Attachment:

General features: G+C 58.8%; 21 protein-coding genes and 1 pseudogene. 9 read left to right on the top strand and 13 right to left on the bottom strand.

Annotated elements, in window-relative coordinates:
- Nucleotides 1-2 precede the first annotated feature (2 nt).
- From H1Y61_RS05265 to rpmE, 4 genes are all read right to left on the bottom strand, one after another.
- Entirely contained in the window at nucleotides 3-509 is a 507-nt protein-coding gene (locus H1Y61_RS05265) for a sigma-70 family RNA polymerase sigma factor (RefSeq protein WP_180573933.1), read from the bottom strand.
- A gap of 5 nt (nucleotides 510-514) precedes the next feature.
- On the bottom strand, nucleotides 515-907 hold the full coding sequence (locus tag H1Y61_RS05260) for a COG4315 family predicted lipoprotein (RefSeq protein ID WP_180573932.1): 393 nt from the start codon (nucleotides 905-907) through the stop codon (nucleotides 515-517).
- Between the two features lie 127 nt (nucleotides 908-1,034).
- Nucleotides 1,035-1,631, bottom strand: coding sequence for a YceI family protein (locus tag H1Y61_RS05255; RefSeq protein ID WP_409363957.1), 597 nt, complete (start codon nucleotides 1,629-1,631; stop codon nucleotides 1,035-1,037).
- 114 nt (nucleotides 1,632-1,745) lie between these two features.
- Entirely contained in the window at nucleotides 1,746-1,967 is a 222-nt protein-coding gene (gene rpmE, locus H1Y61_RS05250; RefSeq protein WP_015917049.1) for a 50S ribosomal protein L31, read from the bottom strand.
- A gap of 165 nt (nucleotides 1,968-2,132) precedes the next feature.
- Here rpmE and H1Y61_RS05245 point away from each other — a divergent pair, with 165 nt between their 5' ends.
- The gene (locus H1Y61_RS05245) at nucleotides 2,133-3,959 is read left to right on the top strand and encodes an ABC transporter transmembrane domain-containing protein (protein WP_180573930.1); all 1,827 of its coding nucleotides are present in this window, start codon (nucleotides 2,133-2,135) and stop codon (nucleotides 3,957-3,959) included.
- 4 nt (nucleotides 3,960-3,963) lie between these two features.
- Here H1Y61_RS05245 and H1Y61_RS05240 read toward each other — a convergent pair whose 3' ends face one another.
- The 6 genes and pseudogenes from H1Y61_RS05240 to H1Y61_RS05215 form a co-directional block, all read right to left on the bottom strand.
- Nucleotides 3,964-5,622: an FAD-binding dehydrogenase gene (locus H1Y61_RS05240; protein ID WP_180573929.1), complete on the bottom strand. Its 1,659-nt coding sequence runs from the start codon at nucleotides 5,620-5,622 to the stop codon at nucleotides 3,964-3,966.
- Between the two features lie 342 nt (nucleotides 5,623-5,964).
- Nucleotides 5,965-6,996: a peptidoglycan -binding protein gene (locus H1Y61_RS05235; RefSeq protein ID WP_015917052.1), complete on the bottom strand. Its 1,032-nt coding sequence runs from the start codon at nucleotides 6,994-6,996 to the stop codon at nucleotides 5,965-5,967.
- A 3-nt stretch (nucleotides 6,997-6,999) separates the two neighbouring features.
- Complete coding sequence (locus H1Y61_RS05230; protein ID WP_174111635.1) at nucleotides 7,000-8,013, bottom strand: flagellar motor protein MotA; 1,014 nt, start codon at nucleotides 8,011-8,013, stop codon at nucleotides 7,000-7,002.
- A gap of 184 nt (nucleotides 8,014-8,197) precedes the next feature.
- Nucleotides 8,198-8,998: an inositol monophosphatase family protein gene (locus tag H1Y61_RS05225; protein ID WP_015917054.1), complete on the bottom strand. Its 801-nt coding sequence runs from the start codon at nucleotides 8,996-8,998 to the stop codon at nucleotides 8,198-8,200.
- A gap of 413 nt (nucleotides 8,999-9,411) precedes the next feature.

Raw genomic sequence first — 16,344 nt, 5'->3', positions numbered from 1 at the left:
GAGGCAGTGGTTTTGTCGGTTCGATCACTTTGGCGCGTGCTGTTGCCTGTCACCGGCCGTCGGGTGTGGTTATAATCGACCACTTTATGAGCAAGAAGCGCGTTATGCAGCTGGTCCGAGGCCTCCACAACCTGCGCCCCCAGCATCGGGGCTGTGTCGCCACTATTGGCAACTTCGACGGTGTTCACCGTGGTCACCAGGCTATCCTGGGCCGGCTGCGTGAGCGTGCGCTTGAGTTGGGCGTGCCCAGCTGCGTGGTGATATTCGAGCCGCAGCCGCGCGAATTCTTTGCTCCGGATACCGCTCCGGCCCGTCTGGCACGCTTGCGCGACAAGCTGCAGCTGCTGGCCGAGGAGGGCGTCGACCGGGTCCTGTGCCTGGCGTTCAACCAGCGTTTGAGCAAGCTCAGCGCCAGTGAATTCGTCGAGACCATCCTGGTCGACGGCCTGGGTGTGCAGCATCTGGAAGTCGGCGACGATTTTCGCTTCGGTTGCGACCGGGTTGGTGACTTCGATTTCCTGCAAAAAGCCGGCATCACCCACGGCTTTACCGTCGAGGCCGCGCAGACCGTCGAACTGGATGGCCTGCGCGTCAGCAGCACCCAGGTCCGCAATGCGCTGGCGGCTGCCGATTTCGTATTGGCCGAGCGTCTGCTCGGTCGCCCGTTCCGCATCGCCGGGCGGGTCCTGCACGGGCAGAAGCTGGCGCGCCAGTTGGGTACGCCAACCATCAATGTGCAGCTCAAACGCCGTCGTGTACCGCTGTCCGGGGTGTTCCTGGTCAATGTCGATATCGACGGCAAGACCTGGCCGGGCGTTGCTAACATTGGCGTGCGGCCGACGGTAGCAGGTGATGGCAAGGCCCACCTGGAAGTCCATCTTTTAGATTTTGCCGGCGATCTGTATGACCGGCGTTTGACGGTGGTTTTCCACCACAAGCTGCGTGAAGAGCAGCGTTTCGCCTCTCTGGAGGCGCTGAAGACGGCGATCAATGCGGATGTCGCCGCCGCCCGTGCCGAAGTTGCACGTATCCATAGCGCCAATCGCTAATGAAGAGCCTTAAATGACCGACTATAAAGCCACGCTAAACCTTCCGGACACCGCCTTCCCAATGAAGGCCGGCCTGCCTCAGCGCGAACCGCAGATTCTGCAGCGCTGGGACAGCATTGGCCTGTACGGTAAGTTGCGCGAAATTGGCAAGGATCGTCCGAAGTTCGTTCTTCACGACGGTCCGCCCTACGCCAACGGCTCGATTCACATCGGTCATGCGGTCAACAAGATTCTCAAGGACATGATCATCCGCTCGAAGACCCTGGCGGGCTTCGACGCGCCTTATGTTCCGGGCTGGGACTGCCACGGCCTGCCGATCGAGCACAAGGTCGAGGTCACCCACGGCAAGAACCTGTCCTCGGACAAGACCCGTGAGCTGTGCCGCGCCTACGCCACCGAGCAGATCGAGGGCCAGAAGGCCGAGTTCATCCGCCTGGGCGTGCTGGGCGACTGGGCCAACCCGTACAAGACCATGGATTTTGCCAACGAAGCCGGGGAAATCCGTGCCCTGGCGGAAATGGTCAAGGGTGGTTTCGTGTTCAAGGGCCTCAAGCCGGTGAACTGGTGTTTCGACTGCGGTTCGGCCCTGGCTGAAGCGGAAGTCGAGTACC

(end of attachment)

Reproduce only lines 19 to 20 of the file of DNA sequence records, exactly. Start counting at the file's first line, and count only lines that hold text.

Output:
- Between the two features lie 342 nt (nucleotides 5,623-5,964).
- Nucleotides 5,965-6,996: a peptidoglycan -binding protein gene (locus H1Y61_RS05235; RefSeq protein ID WP_015917052.1), complete on the bottom strand. Its 1,032-nt coding sequence runs from the start codon at nucleotides 6,994-6,996 to the stop codon at nucleotides 5,965-5,967.